JUSTICE KENNEDY: Well, it’s a matter - it’s a matter of common sense that [the actions of phonies) seems to me that it demeans the medal.
JUSTICE ALITO: You acknowledge that the First Amendment allows the prohibition or the regulation of false speech if it causes at least certain kinds of harms. And the problem I have with your argument is determining which harms you think count and which harms don’t count. Would you go as far as was suggested earlier to say that only pecuniary harm counts?
JUSTICE ALITO: It seems to me what you’re arguing is that we should determine that there are certain harms that are sufficient to allow the prohibition of a false statement and there are certain harms that are not sufficient, irrespective of what judgment Congress made about the significance of those harms. Is that — is that accurate?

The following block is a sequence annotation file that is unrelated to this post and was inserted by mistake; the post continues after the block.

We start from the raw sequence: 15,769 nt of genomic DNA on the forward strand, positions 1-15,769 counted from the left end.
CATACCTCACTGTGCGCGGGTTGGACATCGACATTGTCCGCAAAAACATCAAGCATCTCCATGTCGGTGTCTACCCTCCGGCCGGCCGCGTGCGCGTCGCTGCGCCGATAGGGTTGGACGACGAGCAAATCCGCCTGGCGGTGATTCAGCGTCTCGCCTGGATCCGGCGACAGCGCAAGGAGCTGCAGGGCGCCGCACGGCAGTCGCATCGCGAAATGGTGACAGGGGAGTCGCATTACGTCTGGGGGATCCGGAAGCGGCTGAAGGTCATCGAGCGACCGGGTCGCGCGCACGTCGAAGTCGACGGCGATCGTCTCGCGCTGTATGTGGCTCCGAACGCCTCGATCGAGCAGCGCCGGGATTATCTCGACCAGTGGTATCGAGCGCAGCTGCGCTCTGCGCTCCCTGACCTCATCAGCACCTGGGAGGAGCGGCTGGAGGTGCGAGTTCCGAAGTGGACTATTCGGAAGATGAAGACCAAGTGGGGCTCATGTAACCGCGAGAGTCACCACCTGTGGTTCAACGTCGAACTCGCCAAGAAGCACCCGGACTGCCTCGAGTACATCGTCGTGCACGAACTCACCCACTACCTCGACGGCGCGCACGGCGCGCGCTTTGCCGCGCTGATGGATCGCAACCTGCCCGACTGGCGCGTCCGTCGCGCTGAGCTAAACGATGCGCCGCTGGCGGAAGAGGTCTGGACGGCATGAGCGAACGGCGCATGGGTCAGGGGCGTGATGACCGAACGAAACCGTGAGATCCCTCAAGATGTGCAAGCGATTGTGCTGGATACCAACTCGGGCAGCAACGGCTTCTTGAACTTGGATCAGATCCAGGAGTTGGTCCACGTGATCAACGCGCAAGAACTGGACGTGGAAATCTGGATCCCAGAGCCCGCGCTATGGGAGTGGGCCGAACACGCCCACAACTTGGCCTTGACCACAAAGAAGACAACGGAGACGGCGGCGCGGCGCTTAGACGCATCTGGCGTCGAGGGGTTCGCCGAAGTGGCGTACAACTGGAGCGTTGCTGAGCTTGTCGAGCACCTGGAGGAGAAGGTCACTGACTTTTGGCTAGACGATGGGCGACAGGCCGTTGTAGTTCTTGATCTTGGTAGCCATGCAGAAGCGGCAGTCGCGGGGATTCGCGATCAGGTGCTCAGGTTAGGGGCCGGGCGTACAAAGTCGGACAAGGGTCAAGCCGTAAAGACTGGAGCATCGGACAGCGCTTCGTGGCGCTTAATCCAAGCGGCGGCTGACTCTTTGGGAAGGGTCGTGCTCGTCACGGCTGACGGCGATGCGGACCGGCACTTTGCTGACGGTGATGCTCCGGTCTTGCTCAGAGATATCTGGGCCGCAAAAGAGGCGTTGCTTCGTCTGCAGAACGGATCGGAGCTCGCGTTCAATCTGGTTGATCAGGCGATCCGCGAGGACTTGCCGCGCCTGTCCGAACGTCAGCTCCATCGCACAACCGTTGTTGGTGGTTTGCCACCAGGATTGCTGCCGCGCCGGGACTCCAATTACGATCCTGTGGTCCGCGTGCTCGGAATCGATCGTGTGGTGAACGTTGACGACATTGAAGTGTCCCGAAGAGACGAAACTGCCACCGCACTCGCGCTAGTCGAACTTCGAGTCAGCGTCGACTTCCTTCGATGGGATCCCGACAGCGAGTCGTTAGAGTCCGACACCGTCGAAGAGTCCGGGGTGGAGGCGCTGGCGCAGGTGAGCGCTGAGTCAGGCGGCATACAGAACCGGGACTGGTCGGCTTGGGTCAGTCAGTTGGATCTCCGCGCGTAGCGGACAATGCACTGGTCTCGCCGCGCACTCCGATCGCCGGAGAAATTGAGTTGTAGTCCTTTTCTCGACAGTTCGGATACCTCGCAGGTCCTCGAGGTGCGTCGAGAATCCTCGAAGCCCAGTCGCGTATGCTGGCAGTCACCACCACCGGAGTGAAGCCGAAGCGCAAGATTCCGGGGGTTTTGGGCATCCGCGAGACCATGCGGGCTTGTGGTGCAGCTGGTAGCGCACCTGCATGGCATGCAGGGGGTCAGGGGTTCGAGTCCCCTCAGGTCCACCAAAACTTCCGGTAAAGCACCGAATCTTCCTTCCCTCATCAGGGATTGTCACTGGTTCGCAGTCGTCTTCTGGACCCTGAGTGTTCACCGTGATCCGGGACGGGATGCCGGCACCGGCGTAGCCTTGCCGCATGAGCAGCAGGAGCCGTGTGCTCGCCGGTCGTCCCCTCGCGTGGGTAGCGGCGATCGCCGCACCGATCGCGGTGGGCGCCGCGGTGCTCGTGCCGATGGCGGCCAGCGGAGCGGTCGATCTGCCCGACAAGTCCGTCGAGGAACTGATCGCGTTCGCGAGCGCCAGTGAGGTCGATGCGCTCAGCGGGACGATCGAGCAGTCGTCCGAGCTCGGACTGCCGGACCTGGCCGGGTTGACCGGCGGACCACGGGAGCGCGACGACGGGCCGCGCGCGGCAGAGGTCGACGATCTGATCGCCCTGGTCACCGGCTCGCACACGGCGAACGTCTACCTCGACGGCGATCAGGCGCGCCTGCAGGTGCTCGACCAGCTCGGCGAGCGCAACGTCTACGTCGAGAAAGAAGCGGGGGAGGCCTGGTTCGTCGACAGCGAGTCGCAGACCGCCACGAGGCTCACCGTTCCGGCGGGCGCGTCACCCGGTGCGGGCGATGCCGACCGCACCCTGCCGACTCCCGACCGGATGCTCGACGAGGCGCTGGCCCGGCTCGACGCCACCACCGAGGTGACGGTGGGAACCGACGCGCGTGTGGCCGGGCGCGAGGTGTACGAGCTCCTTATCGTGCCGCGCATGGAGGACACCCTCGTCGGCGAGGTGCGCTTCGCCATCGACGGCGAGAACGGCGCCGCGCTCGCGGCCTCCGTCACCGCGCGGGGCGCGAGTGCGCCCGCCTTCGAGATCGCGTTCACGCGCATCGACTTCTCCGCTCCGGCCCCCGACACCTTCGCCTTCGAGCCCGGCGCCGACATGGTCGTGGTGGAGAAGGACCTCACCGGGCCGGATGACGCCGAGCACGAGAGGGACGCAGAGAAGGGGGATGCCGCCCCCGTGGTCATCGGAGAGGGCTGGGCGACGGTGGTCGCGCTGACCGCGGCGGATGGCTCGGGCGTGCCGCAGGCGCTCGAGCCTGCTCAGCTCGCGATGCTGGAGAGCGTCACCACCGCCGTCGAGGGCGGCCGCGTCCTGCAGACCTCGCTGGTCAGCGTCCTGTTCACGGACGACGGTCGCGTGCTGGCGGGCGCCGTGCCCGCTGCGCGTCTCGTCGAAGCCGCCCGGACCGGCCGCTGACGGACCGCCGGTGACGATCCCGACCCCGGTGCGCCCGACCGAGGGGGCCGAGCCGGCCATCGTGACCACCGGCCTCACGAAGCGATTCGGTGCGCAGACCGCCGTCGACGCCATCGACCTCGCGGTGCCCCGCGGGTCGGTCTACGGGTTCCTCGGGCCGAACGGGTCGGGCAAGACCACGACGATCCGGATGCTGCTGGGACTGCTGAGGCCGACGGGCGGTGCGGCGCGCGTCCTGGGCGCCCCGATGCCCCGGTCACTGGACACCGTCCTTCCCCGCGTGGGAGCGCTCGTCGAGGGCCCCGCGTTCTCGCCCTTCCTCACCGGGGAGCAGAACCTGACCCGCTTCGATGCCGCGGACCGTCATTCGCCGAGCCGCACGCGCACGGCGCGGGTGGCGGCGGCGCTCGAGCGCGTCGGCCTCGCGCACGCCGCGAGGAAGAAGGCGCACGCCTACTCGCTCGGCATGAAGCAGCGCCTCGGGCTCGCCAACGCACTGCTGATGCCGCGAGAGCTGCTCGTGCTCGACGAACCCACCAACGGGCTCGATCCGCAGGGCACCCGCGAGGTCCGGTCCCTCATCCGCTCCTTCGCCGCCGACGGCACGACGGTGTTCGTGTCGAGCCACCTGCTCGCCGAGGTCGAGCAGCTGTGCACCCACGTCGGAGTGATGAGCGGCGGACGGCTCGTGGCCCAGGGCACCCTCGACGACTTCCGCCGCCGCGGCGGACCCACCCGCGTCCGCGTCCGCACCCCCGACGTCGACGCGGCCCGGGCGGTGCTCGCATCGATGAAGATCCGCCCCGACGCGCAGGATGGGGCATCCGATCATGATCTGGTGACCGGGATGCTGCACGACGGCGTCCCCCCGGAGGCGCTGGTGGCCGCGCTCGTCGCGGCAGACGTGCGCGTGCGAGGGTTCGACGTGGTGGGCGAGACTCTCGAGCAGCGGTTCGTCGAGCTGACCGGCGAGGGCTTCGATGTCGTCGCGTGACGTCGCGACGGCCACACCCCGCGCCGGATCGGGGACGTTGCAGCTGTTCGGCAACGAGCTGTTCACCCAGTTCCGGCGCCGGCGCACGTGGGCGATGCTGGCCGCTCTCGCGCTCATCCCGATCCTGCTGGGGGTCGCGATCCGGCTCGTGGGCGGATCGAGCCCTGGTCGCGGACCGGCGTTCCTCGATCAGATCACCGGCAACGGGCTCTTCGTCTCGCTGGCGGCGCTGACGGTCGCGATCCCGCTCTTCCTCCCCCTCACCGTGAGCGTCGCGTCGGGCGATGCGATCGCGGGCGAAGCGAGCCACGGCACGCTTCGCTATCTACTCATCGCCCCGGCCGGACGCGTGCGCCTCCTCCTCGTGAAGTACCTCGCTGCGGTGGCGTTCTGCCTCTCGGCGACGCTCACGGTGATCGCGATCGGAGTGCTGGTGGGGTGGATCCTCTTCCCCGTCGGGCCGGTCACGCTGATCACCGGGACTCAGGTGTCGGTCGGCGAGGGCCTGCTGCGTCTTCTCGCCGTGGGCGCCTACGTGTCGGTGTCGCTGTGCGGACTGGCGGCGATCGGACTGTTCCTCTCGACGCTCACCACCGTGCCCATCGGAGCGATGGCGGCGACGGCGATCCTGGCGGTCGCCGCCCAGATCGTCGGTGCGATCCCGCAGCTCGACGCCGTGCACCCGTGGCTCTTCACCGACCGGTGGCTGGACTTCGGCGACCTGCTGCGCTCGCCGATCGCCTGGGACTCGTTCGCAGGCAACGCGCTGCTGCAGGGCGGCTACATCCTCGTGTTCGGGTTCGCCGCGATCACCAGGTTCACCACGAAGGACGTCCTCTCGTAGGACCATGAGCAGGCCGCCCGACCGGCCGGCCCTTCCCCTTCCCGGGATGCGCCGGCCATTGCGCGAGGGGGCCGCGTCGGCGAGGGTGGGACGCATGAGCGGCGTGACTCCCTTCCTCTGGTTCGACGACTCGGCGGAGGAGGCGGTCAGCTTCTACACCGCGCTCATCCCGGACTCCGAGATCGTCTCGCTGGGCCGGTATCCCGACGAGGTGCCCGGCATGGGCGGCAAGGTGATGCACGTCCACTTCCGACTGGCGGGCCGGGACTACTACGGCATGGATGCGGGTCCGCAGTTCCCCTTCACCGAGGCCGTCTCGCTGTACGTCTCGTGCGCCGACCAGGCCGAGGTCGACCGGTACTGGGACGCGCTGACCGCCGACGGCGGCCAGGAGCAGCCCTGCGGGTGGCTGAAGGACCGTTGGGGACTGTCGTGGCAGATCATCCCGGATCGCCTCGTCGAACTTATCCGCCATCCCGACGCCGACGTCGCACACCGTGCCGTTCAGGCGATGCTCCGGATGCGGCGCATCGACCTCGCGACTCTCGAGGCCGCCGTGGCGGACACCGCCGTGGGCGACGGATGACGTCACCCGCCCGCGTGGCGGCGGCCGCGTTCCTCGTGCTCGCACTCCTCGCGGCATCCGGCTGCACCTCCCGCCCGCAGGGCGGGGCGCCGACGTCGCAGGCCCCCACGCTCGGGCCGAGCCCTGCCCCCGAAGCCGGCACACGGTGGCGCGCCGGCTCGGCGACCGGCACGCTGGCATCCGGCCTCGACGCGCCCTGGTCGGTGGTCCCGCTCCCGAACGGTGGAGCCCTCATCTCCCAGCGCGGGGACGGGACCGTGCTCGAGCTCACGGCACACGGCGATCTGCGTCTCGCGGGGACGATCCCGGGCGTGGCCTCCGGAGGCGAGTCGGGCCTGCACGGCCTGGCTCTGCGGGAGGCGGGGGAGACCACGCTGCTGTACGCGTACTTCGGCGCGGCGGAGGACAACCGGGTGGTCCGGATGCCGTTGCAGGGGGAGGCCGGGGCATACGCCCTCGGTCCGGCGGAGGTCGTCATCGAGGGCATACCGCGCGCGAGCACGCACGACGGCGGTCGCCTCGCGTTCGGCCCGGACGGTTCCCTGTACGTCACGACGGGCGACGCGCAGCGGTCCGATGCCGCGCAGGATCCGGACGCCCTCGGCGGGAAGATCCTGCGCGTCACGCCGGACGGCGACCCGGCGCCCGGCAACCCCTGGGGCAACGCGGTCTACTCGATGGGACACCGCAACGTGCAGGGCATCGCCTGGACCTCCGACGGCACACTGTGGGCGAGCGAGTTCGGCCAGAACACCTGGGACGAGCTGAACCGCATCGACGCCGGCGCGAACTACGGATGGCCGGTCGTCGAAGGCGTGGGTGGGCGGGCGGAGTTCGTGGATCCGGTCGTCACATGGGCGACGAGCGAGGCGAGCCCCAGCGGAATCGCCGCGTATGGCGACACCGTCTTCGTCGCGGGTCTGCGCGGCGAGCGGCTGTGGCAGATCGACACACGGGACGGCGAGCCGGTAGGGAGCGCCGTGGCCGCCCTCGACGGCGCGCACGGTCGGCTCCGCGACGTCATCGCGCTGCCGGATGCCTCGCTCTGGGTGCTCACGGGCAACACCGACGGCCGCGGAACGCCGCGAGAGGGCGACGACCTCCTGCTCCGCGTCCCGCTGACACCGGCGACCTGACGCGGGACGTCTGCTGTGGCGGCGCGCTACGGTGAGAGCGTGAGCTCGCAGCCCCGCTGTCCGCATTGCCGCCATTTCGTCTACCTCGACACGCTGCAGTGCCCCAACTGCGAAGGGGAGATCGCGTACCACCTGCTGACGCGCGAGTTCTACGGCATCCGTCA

MR. LIBBY: That’s certainly part of it. I mean, we believe that there needs to be imminent harm, that it needs to be targeted harm to an individual or to — to government function, that it can’t be the type of diffuse harm that the government goes to place here.
JUSTICE BREYER: My theory is that it does hurt the Medal, the purpose, the objective, the honor, for people falsely to go around saying that they have this medal when they don’t. Okay? So I might be wrong about that. I just ask you to assume that for purposes of argument, because what I’m trying to get to is I want as big a list as I can to think about of what the less restrictive alternatives are, or might be.
About the chilling effect.
JUSTICE KAGAN: Mr. Libby, let’s suppose that I agree with Gertz that there is no constitutional value in a false statement of fact, and the reason why we protect some false statements of fact is to protect truthful speech. So if, if that’s so, is — how is it that this statute will chill any truthful speech? What truthful speech will this statute chill?